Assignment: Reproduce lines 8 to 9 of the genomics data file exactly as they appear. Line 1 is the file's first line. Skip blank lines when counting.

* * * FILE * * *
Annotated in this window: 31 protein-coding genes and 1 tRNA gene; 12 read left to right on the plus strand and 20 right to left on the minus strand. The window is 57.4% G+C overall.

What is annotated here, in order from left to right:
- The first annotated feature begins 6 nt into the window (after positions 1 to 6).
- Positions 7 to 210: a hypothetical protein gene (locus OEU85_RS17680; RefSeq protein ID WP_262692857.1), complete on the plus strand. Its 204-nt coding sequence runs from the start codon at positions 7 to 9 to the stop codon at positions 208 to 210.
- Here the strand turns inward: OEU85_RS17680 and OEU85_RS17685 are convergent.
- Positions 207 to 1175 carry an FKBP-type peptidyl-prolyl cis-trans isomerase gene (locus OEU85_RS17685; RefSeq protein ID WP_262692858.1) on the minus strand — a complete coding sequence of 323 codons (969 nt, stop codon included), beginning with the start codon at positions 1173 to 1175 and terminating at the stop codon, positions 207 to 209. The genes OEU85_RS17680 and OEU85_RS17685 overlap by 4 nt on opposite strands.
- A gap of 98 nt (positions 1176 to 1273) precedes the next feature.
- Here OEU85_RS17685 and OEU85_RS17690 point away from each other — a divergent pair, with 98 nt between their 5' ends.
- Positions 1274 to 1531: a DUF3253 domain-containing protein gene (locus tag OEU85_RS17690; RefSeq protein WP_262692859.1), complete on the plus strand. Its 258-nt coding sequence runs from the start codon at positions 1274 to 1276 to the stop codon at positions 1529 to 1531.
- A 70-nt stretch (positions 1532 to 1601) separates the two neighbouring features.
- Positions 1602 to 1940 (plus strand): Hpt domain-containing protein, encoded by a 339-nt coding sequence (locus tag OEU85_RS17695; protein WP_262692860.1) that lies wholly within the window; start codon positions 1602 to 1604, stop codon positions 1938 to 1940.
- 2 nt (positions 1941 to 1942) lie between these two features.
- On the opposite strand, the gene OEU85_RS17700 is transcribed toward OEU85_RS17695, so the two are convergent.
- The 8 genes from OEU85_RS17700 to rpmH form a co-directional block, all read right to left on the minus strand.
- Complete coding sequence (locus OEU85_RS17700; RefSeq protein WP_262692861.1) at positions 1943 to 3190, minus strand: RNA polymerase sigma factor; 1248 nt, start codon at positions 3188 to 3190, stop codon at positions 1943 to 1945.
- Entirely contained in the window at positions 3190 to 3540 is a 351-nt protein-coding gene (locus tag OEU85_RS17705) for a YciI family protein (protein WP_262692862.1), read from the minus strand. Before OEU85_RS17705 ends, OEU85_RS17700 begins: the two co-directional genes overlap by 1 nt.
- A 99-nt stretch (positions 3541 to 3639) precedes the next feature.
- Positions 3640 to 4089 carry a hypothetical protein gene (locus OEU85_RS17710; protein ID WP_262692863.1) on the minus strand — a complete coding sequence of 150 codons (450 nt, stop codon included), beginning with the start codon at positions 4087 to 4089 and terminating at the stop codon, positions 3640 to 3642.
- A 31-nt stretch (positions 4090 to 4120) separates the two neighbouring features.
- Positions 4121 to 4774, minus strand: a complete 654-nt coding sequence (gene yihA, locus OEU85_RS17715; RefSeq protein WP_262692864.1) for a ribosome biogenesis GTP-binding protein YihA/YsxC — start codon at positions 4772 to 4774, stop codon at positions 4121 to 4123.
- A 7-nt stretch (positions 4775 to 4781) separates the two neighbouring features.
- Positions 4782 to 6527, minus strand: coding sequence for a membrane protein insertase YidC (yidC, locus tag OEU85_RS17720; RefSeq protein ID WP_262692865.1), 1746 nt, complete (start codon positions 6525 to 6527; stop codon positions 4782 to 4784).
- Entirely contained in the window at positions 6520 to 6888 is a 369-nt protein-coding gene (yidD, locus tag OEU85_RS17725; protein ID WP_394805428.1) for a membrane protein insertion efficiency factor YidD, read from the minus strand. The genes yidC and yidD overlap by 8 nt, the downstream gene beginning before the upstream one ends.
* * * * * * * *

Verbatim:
- Here OEU85_RS17685 and OEU85_RS17690 point away from each other — a divergent pair, with 98 nt between their 5' ends.
- Positions 1274 to 1531: a DUF3253 domain-containing protein gene (locus tag OEU85_RS17690; RefSeq protein WP_262692859.1), complete on the plus strand. Its 258-nt coding sequence runs from the start codon at positions 1274 to 1276 to the stop codon at positions 1529 to 1531.